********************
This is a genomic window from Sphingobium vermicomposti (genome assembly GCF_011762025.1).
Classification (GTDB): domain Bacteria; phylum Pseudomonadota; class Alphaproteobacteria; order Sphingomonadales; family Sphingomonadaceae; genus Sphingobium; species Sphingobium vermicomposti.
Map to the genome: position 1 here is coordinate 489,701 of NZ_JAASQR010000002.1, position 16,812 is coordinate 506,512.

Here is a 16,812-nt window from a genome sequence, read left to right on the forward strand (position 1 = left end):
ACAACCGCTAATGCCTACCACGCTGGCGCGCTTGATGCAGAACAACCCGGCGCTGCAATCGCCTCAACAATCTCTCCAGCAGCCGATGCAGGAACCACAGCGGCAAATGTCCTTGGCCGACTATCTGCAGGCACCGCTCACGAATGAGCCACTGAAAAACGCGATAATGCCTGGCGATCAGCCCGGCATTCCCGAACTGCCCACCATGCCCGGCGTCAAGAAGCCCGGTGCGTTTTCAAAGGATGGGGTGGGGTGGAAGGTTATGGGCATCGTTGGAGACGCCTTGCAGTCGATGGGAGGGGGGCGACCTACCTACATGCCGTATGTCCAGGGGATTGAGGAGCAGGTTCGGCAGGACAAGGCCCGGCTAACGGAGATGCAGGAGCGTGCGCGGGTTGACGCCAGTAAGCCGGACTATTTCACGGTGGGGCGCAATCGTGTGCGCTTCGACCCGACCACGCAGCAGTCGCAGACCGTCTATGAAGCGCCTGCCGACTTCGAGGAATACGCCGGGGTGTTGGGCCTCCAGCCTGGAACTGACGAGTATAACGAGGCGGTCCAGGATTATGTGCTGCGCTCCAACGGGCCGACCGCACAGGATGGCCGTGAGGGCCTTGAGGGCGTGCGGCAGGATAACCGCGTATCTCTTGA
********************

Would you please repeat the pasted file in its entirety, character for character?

This is a genomic window from Sphingobium vermicomposti (genome assembly GCF_011762025.1).
Classification (GTDB): domain Bacteria; phylum Pseudomonadota; class Alphaproteobacteria; order Sphingomonadales; family Sphingomonadaceae; genus Sphingobium; species Sphingobium vermicomposti.
Map to the genome: position 1 here is coordinate 489,701 of NZ_JAASQR010000002.1, position 16,812 is coordinate 506,512.

Here is a 16,812-nt window from a genome sequence, read left to right on the forward strand (position 1 = left end):
ACAACCGCTAATGCCTACCACGCTGGCGCGCTTGATGCAGAACAACCCGGCGCTGCAATCGCCTCAACAATCTCTCCAGCAGCCGATGCAGGAACCACAGCGGCAAATGTCCTTGGCCGACTATCTGCAGGCACCGCTCACGAATGAGCCACTGAAAAACGCGATAATGCCTGGCGATCAGCCCGGCATTCCCGAACTGCCCACCATGCCCGGCGTCAAGAAGCCCGGTGCGTTTTCAAAGGATGGGGTGGGGTGGAAGGTTATGGGCATCGTTGGAGACGCCTTGCAGTCGATGGGAGGGGGGCGACCTACCTACATGCCGTATGTCCAGGGGATTGAGGAGCAGGTTCGGCAGGACAAGGCCCGGCTAACGGAGATGCAGGAGCGTGCGCGGGTTGACGCCAGTAAGCCGGACTATTTCACGGTGGGGCGCAATCGTGTGCGCTTCGACCCGACCACGCAGCAGTCGCAGACCGTCTATGAAGCGCCTGCCGACTTCGAGGAATACGCCGGGGTGTTGGGCCTCCAGCCTGGAACTGACGAGTATAACGAGGCGGTCCAGGATTATGTGCTGCGCTCCAACGGGCCGACCGCACAGGATGGCCGTGAGGGCCTTGAGGGCGTGCGGCAGGATAACCGCGTATCTCTTGA